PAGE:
In those situations where you feel like you can't keep the animal at bay, the best way to keep it caged is through the power of gentle habits and good manners. Take deep breaths. Swallow your power back in where it can be transformed and redirected. Hold on to that anger until you can let it out constructively. Believe me, mastering this is absolutely one of the most difficult things in life. Running a marathon is infinitely easier than trying to master these kinds of emotions. But sometimes having something to physically push up against will help contain and absorb the power in a positive way. Pushing against weights, pushing against your physical limits, running and exerting yourself with all your might — any form of physical effort or exercise is a beautiful and simple way to transform that dark energy into something deeply beneficial and immediately rewarding.

On the other end of the spectrum, sometimes just sitting quietly can be a challenging but deeply empowering way to stop that outward overflow of rage. But remember, you are not sitting there trying to let go of the anger — you are trying to use it wisely. You must find the methods that allow you to grab hold of it and control it. These feelings are here to tell us something. They are here to be used wisely. They are here to test us. When you feel the overwhelming anger swelling and growing uncontrollable, always remind yourself of this essential truth:

"This is a test. This is just another test to see if I'm strong enough to really live my life. Do I have the strength to be the best person I can be? Do I have the strength to pass this test? Yes, I do. I can pass this test."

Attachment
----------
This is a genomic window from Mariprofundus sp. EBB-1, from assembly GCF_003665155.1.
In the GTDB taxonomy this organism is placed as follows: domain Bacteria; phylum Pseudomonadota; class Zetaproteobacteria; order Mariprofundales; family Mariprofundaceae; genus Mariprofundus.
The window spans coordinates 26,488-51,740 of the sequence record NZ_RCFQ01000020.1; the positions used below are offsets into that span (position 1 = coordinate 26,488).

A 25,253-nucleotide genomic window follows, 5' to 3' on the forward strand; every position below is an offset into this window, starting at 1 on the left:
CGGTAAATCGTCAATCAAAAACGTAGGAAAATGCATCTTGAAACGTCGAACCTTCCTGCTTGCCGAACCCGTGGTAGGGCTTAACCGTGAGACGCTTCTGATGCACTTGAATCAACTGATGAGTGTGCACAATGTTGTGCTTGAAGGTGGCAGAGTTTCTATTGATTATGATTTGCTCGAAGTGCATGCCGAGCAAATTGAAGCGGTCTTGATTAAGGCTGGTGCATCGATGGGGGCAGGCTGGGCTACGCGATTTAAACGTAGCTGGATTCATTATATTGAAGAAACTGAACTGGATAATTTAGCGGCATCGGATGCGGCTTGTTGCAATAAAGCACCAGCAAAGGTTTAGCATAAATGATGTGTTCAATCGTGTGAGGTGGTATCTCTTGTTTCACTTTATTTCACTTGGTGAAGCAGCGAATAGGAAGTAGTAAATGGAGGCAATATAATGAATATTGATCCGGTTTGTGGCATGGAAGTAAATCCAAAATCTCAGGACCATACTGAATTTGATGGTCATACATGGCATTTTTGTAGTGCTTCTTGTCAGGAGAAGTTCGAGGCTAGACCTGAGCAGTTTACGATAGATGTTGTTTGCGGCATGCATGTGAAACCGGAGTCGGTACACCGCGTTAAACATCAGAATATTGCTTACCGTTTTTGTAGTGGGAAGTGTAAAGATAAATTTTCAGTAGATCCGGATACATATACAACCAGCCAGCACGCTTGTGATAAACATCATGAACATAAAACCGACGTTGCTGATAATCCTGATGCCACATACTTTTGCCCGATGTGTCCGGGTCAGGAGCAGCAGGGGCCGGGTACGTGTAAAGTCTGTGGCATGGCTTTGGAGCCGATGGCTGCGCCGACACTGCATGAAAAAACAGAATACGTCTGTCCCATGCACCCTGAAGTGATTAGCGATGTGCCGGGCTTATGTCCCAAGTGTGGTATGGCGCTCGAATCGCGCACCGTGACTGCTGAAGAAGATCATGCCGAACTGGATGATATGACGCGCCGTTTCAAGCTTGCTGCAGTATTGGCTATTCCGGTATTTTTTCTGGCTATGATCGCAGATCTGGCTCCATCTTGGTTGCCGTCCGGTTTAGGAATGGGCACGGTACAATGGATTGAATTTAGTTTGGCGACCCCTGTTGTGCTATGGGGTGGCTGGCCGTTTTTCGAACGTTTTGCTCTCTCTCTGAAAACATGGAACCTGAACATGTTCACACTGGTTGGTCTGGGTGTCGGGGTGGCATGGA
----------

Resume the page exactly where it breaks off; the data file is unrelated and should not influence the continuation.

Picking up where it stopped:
The anger wants to be used. It wants to serve our best motives and it wants to be transformed into something useful and noble. With laser-sharp honesty, we will almost always see through the nonsensical reasons we have come up with for our anger. We'll quickly realize that we're trying to explain our inner feelings with outer justifications, and most of the time, the anger is completely and purely unrelated to anything real beyond the feeling itself. It's just that untapped raw power, and if we don't learn to use it wisely, we'll continue to search for outside drama. But again, feelings and raw vital energy don't make "sense" in the way our mind often wishes it does. We have to think beyond that sort of rational logic and look up to our higher intellect. If we are deeply honest, we know that our frustrations are usually our own self-deception and emotional ignorance looking to blame anything other than ourselves for our situations. Everything we are feeling and going through, it's all an a series of ongoing sacred life lessons — to be used by us for our own transformation, our own salvation, and our own elevation. Failure to harness the insight of their wisdom will lower us to despair and unredeemable suffering.

Anger can be our friend, a majestic and formidable beast we have tamed. In anger we have a reliable companion we can turn to in moments where we need a trusted source of rough, respectable, and mighty vigor. We can admire it; we don't have to fear and resent it. 

So, stop fighting your anger and start using this power inside you to push to higher levels of living. Don't let go of those feelings, but reinterpret them and train them to work for you rather than against you. Ride that raw vitality toward beauty and joy rather than empty rage and door-slamming violence. You can master these feelings. That's what they are there for. That's the whole point of feeling them. Never numb yourself. Feel it all, use it all, and love it all. Love it all.

Your friend,
Andrew W.K.

Read all of Andrew W.K.'s advice columns here.